Three More Face Charges in Teen’s Fentanyl Overdose Death in Jefferson County
ST. LOUIS – Three more people have been indicted in connection with the fatal fentanyl overdose of a 19-year-old in Jefferson County, Missouri, including those accused of supplying the man who gave drugs to the victim.
William Edward Martin, 22, of St. Louis County, appeared in court Tuesday and pleaded not guilty to five felonies: conspiracy to distribute fentanyl, distribution of fentanyl with a resulting death, distribution of fentanyl, possession of a firearm in furtherance of a drug trafficking crime and being a felon in possession of a firearm.
The death resulting charge carries a potential penalty of 20 years to life in prison, and the fentanyl conspiracy charge is punishable by up to 20 years in prison.
Martin was originally charged by complaint in July. Steven “Lemon” Littler, 33, Jacqueline Williamson, 33, and Tanisha Payne, 22, were added in an October 5 indictment.
Williamson also pleaded not guilty Tuesday. Littler pleaded not guilty October 6. Payne is expected to turn herself in Thursday.
“Hard work by federal and local investigators resulted in charges not only against the person who provided a fatal dose of fentanyl to the victim, but those higher up in the chain of supply,” said U.S. Attorney Sayler Fleming. “These charges won’t bring this young girl back, but will provide some accountability for a heinous crime and hopefully serve as a warning to those who sell this potentially fatal drug.”
Littler and Williamson also face the death resulting and conspiracy charges. Williamson also faces charges of possession with intent to distribute fentanyl, possession with intent to distribute methamphetamine and possession of a firearm in furtherance of a drug trafficking crime. Payne was indicted on the conspiracy charge and a charge of possession with intent to distribute fentanyl.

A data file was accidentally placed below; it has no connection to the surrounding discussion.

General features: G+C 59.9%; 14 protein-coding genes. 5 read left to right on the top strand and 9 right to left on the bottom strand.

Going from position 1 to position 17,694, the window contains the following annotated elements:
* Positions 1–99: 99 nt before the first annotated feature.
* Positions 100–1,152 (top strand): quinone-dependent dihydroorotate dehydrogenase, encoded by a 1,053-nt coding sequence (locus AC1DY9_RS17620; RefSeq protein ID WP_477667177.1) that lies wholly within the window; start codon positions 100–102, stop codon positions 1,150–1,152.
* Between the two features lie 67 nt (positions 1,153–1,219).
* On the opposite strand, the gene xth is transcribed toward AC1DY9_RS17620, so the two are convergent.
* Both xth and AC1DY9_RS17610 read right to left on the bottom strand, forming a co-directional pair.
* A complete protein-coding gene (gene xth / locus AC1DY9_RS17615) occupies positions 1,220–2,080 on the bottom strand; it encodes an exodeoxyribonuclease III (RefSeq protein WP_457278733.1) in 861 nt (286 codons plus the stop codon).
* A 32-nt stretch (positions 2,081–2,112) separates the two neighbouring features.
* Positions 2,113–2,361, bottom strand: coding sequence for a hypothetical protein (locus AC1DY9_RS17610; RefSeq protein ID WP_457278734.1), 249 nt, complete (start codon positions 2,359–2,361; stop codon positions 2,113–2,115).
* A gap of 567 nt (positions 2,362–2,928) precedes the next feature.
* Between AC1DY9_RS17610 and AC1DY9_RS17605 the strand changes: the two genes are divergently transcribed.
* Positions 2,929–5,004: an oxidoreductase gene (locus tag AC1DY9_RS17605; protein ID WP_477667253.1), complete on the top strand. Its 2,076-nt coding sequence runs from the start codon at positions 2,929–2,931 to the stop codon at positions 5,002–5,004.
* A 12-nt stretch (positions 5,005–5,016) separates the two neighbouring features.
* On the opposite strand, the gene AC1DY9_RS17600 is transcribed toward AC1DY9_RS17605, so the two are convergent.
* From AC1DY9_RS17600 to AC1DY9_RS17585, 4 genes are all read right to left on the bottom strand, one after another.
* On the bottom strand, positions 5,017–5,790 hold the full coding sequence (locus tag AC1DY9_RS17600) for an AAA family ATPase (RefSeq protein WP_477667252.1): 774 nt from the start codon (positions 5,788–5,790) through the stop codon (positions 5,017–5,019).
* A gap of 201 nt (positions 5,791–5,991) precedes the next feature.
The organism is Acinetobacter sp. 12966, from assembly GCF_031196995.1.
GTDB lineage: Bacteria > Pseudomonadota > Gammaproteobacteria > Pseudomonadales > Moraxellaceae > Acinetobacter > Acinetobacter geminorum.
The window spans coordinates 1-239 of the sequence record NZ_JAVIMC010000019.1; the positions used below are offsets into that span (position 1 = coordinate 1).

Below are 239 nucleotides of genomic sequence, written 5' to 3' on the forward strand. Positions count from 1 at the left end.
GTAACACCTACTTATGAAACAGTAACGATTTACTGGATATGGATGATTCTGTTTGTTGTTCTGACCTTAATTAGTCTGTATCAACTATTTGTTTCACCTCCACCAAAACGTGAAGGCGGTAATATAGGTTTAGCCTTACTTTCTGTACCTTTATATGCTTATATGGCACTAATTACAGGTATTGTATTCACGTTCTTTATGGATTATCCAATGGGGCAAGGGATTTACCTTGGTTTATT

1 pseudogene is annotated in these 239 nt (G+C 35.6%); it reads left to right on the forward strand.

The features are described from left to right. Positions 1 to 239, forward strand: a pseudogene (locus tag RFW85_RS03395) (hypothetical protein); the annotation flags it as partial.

Charging documents say Martin sold fentanyl to the teen in a Walgreens parking lot in Arnold on June 23. Surveillance video shows the woman getting into a BMW with Martin. Martin then dragged the teen out of the BMW and put her in the backseat of her vehicle, where she was found dead the next morning.
Motions seeking to have Littler and Williamson held in jail until trial say they supplied Martin with fentanyl on multiple occasions, including the fentanyl that killed the teen. Their distribution of fentanyl “presents a lethal threat to those purchasing drugs,” a motion says. Williamson had a firearm on July 11, when law enforcement arrived at her home, and was using drugs, a motion says. Drugs were also being prepared for sale in her home, the motion says.
Both were also caught after their arrest with more suspected fentanyl hidden on their person, according to court documents and statements. Williamson failed to tell deputy U.S. Marshals after her arrest about the drugs, which were found at the federal courthouse. Suspected narcotics were found on Littler prior to his entry into jail.
"Overdose deaths are the tragic consequence of someone's greed and lack of regard for human life," said Special Agent in Charge Michael A. Davis, head of the Drug Enforcement Administration St. Louis Division. "With drug overdose deaths at historic highs, DEA will work relentlessly to destroy the criminal networks pouring dangerous drugs into our communities, so that they can longer cause harm to families."
Charges set forth in an indictment are merely accusations and do not constitute proof of guilt. Every defendant is presumed to be innocent unless and until proven guilty.
Besides DEA, the case is being investigated by the Arnold Police Department, the U.S. Marshals Service and the St. Louis County Police Department.